Reality of Sin in Me

If we claim to be without sin, we deceive ourselves and the truth is not in us. If we confess our sins, he is faithful and just and will forgive us our sins and purify us from all unrighteousness. If we claim we have not sinned, we make him out to be a liar and his word has no place in our lives. 1 John 1:8-10
If you have been following these recent meditations, you’ll know we have been following this same train of thought, that we are sinners in need of a Saviour. The apostle John, in his first letter, followed this line of thinking. Put simply, it is that this recognition of our state, and repentance over it, is the starting place (and continuing process) for the Christian life. Read this quote by theologian Richard Lovelace and the italics are ours for emphasis:
“The lifelong process of mortifying sin involves a gradual detection process by which the particular forms in which sin expresses itself in our lives… are uncovered to our view. Some of this discovery of sin occurs early in our Christian lives, but the subtlety of indwelling sin is such that many of its deeper roots remain under the surface of consciousness, where they will continue to distort our lives if they are not uncovered later….. The child who has been converted at eight faces a new crisis of repentance at puberty…. Even conversion itself opens up new possibilities of “spiritual flesh”: pride in spiritual gifts and achievements, envy of the spirituality of others, a gluttonous dependence on spiritual experience which cannot reconcile itself to an obedient walk of faith independent of sight” (Dynamics of Spiritual Life).
God warned Cain (Gen 4:7), “sin is crouching at your door; it desires to have you, but you must master it.” When we come to Christ we surrender our lives to him and we become ‘redeemed sinners’, otherwise known as ‘children of God’ (1 Jn 3:1) who shouldn’t be sinning, but sometimes do (1 Jn 2:1).
The New Testament message comes through again and again – we have been delivered from Sin, and the power of Sin over us has been broken (we’ll see this more later), but we are still prone to tripping up, the tendency is still there.  We may triumph over one area of sin today, but another will appear to be fought tomorrow.   Can we do this on our own? Definitely not!    We need a daily Saviour, and that is what the Cross is all about.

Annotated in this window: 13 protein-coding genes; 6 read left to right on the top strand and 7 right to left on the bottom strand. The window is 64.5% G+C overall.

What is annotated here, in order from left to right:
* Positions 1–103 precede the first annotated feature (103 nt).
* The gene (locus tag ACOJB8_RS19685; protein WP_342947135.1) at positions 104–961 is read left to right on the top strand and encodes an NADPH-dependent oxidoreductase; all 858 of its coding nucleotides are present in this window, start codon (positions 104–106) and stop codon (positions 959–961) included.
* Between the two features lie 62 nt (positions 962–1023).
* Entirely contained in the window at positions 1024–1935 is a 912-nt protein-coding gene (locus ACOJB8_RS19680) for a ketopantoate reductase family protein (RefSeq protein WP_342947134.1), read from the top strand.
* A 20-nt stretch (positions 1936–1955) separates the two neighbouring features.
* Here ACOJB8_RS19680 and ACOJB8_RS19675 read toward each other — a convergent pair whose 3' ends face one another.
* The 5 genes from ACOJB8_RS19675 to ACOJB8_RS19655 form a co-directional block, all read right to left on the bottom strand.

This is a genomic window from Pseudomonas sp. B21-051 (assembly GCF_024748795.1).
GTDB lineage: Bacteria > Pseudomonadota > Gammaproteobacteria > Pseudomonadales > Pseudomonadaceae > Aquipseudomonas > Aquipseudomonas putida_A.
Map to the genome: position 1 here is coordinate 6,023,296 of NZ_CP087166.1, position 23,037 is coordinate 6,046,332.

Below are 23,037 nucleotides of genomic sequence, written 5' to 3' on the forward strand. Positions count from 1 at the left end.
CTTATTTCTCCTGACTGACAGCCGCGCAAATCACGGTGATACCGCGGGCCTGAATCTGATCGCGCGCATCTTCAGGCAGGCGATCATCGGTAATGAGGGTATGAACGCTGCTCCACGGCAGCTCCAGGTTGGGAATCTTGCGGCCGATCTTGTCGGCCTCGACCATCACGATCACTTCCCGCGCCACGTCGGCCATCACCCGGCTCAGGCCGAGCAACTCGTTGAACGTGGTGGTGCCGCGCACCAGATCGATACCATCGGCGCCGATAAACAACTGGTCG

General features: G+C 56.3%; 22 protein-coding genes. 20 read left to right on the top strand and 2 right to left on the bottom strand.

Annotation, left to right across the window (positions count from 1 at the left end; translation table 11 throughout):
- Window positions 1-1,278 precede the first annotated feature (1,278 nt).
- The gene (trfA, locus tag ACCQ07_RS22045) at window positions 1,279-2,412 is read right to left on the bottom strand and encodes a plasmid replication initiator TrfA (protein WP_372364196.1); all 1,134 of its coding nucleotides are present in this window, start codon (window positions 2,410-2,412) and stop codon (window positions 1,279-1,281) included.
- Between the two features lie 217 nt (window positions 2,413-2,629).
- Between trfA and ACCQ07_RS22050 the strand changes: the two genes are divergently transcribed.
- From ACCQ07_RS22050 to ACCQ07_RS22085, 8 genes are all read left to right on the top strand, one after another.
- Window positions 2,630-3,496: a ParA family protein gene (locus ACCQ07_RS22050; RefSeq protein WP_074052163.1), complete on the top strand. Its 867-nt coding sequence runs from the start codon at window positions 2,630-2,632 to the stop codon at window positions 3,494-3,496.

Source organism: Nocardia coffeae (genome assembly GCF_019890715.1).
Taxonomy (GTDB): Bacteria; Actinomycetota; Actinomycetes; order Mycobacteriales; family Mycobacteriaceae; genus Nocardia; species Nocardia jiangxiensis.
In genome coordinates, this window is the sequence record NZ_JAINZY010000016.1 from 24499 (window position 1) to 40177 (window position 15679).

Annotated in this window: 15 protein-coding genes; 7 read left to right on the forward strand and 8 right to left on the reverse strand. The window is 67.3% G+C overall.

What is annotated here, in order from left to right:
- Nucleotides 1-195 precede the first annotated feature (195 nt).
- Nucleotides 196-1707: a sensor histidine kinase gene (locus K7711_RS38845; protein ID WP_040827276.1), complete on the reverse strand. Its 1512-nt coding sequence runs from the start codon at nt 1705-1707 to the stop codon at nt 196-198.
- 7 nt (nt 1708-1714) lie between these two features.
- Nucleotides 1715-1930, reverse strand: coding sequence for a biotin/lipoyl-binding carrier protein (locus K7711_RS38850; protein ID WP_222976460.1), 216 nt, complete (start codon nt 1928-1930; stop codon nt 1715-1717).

If you are still uncertain about this, be honest, look back over the past week. Can you honestly say that every thought you have had has been perfect, every motivation been pure, every deed unquestionable?  No, we’re not to be focusing all the time on our failures, but recognition of them is recognition of our need of Christ, and that’s what all these meditations in this part of Lent are about.
Yes, it is possible that, as you have read through these meditations of this past week, you have become fed up with the constant references to sin. Why can’t you dwell on something happy, you might be thinking. Well these are meditations about Easter, about why Jesus had to die on the Cross. If you don’t understand your sin you will never understand why Jesus HAD to die for you. You may think that your sinful nature that comes to the surface every now and then (as you see it) is not important. It is; it is the very thing that keeps you from God and stops God’s blessing flowing into your life. It is a critical issue and it is why God HAD to send Jesus.
You might be at a seaside resort and the lifeboat maroon goes up, then seamen come running and the lifeboat is launched and thrashes out to sea. Do you think, “Oh what a silly thing to do, going out on a rough day like this. I wonder why they should do something so crazy as that?” No, of course not. You know that somewhere out at sea, someone is in distress, someone needs rescuing. You may never have seen it like that before, but that that someone is you, and the lifeboat is Jesus.
Lord, your word calls me to be alert (e.g. 1 Pet 5:8), because I am vulnerable, a prey to the old sin factor, a tendency for getting it wrong.  I am aware that I don’t only need you to save me for eternity, but I need you to save me today.  I see there is a battle and I have to challenge the sin-tendency that Satan would seek to resurrect within me. It seems frighteningly easy to forget you, to turn away from you, and then fall.  I so need you today Lord.

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